>Stasi in Training?

>Am I the only one who gets chills in reading this story?

12 responses to “>Stasi in Training?

  1. >The really frightening thing should be that government schools don't have to change a whole lot to do this. Many of them already have 8 ft. chain link fences around them, couple that with the Prussian derived marching to and from classes that began with compulsory school attendance in the mid-nineteenth century and you have the complete government school experience.Suddenly the idea of separation of school and state takes on a new urgency, doesn't it?

  2. >It should make a good impression on those kids, and I'm sure they didn't go for it. Trouble is, in defeating the Nazis,Japanese, and Communists, we seemed to have picked up a lot of their ways. Kind of like our "leaders" saw how our enemies controlled their own people, and thought, hmmm, maybe we should give that a try.

  3. >I went through a similar experience in grade school.Some of the students that go through this program on the bottom of the simulated social system will develop a life long hatred of socialists and their systems. In this simulation every one should get a chance at the bottom to fully appreciate the simulation.And make sure that everyone gets held back once for political reasons after they have excelled at something. This will give a taste of what the common folk endured.

  4. >Mixed feelings…Considering the fact that most of their teachers and administration – now and in the college years to come – subscribe to the same SICK political philosophy that led to these horrors, it's more than a bit encouraging to see that ONE SCHOOL at least is doing something to help their students understand the evils of commun-/social-ism.Naturally, I'm 100% sure that the teachers followed up with their vision of a utopia – somehow making the twist to "what we want is commun-/social-ism without all the bad stuff."Sadly, most of those mental-midgets really BELIEVE that it's possible to fulfill Marx's ideals and build their "utopia" without all the "icky stuff" like torture, {STRIKE}concentration{/STRIKE} er… "re-education" camps, murders, purges and etc.The thought just occurred to me that the REAL onus of these "lessons" was probably about *OUR* desire to build a wall to stop the invasion from the south – thus making US the evil stasi and their "utopia" the better choice.I can see it now – "See what happens when you start building walls between countries?"WV (perhaps the best EVER): "hypnispu""Hypni-spew" – noun – Invisible substance that teachers spread all over their students while trying to turn them into good little {STRIKE}commies{/STRIKE} "progressives".The good {strike}commie{/strike} "progressive" teacher spends most of her time spouting hypni-spew intended to make her students believe that collectivism is better for everyone than individual Liberty.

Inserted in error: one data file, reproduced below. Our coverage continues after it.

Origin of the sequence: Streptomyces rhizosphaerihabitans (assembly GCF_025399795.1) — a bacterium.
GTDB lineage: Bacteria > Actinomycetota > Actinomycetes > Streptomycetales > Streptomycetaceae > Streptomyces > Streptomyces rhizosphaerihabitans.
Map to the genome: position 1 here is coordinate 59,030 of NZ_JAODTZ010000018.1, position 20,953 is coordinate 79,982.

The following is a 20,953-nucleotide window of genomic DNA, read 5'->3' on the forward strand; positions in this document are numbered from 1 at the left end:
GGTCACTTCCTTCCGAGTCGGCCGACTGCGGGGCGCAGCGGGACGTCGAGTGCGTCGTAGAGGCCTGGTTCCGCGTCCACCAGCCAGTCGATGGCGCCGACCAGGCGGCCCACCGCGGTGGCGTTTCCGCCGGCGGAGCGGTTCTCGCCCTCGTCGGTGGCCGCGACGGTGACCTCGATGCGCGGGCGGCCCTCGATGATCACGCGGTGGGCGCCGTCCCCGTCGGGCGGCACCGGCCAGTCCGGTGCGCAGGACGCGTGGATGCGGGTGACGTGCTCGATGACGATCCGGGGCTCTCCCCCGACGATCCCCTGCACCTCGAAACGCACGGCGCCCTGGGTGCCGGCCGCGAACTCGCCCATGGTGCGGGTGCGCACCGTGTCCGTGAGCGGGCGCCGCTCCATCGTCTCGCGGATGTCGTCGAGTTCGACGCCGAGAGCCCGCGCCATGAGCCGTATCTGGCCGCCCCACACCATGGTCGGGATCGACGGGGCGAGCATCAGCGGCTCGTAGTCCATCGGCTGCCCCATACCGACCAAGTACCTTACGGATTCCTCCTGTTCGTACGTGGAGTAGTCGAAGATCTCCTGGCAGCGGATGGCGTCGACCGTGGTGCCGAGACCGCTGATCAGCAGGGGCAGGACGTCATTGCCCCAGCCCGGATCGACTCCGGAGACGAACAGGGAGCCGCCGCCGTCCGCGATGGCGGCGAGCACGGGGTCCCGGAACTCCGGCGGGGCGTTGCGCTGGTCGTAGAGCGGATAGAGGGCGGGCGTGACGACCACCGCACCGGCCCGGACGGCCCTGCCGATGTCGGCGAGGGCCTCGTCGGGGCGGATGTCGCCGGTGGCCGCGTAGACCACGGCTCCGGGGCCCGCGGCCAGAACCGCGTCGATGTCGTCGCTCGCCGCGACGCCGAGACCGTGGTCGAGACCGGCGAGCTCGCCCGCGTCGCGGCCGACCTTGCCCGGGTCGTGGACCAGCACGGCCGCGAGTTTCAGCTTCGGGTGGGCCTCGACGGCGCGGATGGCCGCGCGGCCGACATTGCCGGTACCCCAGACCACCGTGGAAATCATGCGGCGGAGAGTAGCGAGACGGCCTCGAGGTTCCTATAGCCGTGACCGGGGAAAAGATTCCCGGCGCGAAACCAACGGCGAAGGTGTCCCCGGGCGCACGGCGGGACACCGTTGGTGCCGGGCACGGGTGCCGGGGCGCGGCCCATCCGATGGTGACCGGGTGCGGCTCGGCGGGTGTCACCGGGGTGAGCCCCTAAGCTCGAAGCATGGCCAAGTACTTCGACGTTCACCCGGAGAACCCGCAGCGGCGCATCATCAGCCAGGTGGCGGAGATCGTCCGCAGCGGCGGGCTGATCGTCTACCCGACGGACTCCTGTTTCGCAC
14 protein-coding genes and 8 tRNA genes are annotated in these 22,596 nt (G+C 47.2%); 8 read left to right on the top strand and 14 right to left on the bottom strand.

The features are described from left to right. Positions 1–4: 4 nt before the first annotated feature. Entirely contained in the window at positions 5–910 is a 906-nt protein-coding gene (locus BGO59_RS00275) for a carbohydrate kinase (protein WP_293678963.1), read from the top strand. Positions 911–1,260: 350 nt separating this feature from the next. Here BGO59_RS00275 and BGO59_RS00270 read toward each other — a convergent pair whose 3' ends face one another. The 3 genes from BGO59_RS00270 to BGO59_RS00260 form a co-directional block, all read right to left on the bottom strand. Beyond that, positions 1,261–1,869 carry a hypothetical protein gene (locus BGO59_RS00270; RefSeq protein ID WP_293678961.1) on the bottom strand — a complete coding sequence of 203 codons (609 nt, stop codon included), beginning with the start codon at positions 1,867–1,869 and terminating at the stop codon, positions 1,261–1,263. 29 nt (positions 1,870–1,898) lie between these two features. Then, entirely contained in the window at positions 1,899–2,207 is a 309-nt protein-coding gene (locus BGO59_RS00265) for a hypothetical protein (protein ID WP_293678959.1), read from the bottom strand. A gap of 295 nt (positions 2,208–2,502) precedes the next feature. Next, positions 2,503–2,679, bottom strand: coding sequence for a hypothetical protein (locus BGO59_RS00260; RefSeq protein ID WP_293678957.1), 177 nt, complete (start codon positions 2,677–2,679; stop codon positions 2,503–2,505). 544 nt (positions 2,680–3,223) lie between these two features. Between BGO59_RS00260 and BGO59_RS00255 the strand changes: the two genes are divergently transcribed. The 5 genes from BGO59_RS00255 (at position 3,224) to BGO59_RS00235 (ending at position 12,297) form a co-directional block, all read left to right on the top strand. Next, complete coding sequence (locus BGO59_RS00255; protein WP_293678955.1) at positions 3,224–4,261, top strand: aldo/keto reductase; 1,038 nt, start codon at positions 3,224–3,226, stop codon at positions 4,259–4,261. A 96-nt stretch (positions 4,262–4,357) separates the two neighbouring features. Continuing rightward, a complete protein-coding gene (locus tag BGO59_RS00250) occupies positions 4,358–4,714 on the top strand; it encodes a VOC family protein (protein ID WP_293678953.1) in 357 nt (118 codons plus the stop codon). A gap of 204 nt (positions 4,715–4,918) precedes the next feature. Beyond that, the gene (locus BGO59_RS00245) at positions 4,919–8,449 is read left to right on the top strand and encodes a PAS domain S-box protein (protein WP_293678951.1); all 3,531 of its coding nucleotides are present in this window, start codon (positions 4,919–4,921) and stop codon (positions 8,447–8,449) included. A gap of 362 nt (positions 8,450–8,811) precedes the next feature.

5. >Ulterior motive: was this actually a career preference survey?The unseen observers have surely found proper minded apparatchiks they might steer toward careers in law enforcement, nyet?

  6. >Sure, they figured out it wasn't fun to be on the wrong side of the wall, but did they really get it? Was is explained to them that the wall was the product of Marxist thinking? Do they understand the relationship between Marxism, Socialism, and Communism? And last but certainly not least, do they understand that certain people are trying to make America into East Germany?

  7. >We had a more relaxed version of that exercise when I was in middle school. I was told that I was not allowed to overthrow the oppressive government.

  8. >The state of most schools today is a good enough example of a totalitarian regime, further simulation is unnecessary. I have to have a background check, my driver's license electronically scanned into the Stasi… uhhh… I mean school computer system just to enter the "hallowed halls" where my kids are held hostage eight hours a day. Oh, and at my expense, of course…

  9. >Here to hoping that all the "common people" on the east German side remember this and develop a good disgust and hate for statist and socialist garbage. Hope they rotated the kids through being in charge and being a commoner, so they all know how much it sucks.

  10. >I saw a hands-on history lesson, that was all.On an intellectual level, I agree with your guys' politics, but your tone is becoming increasingly like that of the Troofers mocked in that episode of South Park. There certainly are some uncomfortable tendencies in government and society at large today, but in this case, you're jumpin' at shadows that ain't there.And I can speak with some authority on this, considering I'm only two-years removed from that dreaded compulsory schooling. "Prussian and totalitarian"…. Seriously? Damn, I wish… then maybe there would have been some meaningful standards of discipline and decorum.

  11. >I think the exercise seems to have left a suitable impression on the youngsters. Don't tolerate totalitarian regimes or their shenanigans.

  12. >I agree with Gaige that you are overthinking this. It was a 1-day lesson in being ruled by pr*cks. It would have been good to follow it up with a presentation by an immigrant from the failed Communist states, or perhaps a viewing of "The Lives of Others". I agree with patrick henry above that too many of the teachers probably sympathize with the politics of the SoBs who used to run E. Germany.